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when debugging java code, in the stack trace, I noticed that something in the following

ToyotaCar(AbstractCar).handle() line: 40

It looks like the class in the brace is the base class. Will eclipse always show the base class?

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1 Answer 1

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If you invoke a method of a base class, the stack line will show both the base class (where the method is defined) and the class of the object that invoked such method.

I assume here that you did something like

ToyotaCar car = new ToyotaCar();
car.handle();

where ToyotaCar does not override the handle() method. The stack trace notifies you that your call to handle() is not served by the actual ToyotaCar, but by AbstractCar. Yet, you invoked it on a ToyotaCar object.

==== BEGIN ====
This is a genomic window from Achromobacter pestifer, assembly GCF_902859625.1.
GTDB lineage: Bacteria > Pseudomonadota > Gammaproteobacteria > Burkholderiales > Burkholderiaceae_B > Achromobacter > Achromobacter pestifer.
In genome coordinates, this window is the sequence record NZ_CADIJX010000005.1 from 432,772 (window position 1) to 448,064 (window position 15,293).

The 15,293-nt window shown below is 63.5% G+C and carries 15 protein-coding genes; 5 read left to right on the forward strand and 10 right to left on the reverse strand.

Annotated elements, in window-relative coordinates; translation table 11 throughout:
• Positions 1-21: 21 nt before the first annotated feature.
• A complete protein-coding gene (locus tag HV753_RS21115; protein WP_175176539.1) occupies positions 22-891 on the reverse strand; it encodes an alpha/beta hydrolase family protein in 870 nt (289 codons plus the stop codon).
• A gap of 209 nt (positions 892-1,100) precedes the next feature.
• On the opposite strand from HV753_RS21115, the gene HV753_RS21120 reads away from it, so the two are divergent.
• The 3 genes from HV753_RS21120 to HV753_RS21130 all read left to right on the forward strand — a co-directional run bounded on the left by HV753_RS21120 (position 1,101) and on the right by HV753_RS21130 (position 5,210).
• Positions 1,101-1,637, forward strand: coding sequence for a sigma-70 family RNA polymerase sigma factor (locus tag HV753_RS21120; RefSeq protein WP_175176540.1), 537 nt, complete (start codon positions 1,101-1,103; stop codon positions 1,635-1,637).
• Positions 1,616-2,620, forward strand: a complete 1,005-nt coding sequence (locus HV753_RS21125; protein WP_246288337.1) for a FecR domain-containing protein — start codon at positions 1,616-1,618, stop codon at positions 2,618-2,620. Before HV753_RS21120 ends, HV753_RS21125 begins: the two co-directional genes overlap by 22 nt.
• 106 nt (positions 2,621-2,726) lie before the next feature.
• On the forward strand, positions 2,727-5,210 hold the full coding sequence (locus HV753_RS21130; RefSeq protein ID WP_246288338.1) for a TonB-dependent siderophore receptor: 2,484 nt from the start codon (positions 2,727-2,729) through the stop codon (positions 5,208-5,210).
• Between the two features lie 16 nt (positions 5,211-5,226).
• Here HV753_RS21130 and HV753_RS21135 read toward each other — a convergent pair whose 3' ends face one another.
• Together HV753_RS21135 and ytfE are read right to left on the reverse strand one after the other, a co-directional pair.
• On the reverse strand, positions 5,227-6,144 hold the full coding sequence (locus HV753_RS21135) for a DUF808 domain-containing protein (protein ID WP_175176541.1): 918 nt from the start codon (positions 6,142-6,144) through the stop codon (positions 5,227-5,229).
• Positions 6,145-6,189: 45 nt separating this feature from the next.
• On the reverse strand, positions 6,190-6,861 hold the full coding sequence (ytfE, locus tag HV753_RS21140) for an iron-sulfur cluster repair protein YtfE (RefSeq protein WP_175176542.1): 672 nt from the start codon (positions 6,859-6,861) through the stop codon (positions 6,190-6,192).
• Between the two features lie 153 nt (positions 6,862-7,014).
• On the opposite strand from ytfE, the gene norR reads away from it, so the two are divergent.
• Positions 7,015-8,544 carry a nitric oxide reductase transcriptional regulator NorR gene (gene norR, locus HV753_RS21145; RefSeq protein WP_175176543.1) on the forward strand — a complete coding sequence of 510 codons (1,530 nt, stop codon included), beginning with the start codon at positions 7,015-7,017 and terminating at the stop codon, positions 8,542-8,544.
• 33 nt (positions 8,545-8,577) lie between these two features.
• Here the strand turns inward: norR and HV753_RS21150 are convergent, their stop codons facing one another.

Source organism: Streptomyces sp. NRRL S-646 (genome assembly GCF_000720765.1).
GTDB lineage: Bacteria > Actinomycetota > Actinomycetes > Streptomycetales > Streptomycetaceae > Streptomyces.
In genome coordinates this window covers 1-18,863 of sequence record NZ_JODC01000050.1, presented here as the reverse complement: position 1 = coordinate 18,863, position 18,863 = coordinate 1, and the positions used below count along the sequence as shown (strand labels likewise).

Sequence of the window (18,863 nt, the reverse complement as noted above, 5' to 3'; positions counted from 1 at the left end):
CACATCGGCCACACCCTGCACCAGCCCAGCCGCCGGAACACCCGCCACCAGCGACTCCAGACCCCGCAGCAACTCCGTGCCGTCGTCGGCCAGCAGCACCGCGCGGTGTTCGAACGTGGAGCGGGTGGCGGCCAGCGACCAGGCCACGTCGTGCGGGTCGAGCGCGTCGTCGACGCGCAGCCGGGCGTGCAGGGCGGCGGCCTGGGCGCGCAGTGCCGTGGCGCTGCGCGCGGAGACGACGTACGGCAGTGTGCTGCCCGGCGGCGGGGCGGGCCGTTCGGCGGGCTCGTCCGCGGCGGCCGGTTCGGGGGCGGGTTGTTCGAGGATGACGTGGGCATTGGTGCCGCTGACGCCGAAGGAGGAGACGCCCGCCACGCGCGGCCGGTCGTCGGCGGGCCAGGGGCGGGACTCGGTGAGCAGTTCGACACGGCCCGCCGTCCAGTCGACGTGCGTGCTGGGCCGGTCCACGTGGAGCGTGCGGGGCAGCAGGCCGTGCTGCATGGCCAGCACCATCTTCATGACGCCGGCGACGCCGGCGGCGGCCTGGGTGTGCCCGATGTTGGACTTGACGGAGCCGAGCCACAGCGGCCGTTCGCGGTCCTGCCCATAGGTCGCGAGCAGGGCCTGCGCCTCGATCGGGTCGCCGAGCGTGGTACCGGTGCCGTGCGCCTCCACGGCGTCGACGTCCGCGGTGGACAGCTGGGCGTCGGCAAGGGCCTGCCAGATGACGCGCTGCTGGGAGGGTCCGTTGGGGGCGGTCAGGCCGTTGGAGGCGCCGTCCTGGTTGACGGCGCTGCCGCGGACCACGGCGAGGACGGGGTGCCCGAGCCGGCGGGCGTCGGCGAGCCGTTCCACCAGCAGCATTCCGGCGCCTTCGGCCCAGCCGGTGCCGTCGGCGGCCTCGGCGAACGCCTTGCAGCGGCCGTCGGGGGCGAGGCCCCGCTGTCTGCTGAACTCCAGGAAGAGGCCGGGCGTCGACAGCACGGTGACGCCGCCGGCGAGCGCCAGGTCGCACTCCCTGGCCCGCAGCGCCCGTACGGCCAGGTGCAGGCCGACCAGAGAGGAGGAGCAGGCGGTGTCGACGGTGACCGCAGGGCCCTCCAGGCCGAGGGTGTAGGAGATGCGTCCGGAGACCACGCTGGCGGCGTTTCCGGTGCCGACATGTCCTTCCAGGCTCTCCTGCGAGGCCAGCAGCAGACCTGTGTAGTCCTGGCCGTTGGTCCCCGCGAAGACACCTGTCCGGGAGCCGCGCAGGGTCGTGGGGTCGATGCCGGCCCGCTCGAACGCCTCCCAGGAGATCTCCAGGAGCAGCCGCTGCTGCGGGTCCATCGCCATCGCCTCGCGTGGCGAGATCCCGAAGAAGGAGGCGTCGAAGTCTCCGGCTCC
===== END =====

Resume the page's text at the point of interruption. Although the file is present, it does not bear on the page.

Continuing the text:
By itself, this notation for a stack line might seem excessive if you don't override base class methods. Consider, however, the case where you want to override the handle() method, but still need to call handle() on AbstractCar. You will need to issue a

super.handle();

inside ToyotaCar.handle(). When calling the handle() method on a ToyotaCar object, you will first call it as a ToyotaCar and then as an AbstractCar. The two stack lines will unambiguously allow you to tell one call from the other.

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